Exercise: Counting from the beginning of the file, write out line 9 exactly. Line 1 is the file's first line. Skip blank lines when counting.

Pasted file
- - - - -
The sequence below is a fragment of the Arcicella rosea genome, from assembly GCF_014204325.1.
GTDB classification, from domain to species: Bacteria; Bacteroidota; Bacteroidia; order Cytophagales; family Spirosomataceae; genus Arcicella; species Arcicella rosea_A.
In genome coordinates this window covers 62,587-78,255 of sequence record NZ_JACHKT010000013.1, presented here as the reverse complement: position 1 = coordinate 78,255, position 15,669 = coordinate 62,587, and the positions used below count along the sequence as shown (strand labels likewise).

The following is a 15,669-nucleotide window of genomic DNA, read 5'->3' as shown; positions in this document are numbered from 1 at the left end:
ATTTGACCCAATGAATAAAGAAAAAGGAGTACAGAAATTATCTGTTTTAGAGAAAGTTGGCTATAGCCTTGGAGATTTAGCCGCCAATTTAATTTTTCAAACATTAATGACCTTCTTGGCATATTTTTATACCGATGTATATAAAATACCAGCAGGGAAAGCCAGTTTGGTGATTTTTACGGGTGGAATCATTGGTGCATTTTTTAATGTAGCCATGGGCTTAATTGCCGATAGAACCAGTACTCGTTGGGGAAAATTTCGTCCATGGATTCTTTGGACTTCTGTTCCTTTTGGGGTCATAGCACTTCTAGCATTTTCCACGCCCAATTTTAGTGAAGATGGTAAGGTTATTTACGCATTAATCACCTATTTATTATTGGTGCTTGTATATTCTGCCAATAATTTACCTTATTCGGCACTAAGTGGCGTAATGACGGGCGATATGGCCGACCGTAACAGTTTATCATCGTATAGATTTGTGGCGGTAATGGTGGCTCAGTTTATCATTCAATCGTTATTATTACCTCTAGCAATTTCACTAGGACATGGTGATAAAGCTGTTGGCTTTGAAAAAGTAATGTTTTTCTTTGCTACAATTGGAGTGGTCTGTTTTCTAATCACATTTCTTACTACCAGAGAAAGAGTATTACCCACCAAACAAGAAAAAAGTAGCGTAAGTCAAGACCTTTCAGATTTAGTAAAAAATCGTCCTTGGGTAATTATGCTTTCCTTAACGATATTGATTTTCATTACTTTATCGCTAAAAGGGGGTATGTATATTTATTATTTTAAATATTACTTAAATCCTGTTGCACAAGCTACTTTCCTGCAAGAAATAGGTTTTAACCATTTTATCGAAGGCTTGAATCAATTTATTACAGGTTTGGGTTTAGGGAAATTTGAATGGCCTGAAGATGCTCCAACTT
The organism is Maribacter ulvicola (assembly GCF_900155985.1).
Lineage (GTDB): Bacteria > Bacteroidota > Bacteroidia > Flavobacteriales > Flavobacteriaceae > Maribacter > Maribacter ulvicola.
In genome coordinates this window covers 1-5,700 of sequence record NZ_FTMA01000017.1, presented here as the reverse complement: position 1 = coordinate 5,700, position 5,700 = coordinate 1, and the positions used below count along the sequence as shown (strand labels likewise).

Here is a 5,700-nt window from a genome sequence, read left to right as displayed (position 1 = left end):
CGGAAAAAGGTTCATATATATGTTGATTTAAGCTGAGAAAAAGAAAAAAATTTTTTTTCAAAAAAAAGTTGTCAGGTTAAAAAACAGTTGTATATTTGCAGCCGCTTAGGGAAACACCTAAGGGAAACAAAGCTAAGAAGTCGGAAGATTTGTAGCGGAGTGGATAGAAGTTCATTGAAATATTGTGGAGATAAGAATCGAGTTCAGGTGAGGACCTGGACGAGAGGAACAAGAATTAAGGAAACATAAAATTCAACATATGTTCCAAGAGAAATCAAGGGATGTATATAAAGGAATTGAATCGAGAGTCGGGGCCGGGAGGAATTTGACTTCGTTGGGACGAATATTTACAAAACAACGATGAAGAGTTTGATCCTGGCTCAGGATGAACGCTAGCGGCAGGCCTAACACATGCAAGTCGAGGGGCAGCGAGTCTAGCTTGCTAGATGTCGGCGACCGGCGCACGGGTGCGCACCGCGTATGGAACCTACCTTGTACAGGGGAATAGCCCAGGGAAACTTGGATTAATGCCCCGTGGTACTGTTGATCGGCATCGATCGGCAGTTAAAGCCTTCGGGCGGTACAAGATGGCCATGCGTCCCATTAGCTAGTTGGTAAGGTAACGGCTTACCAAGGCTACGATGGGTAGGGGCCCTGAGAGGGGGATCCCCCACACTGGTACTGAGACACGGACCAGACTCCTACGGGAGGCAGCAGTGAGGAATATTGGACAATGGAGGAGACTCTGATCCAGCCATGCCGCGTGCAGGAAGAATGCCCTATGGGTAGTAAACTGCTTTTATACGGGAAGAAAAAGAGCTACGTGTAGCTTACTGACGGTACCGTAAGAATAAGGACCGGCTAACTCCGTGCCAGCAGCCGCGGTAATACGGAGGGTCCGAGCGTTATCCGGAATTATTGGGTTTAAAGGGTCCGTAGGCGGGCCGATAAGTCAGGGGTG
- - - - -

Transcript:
Here is a 5,700-nt window from a genome sequence, read left to right as displayed (position 1 = left end):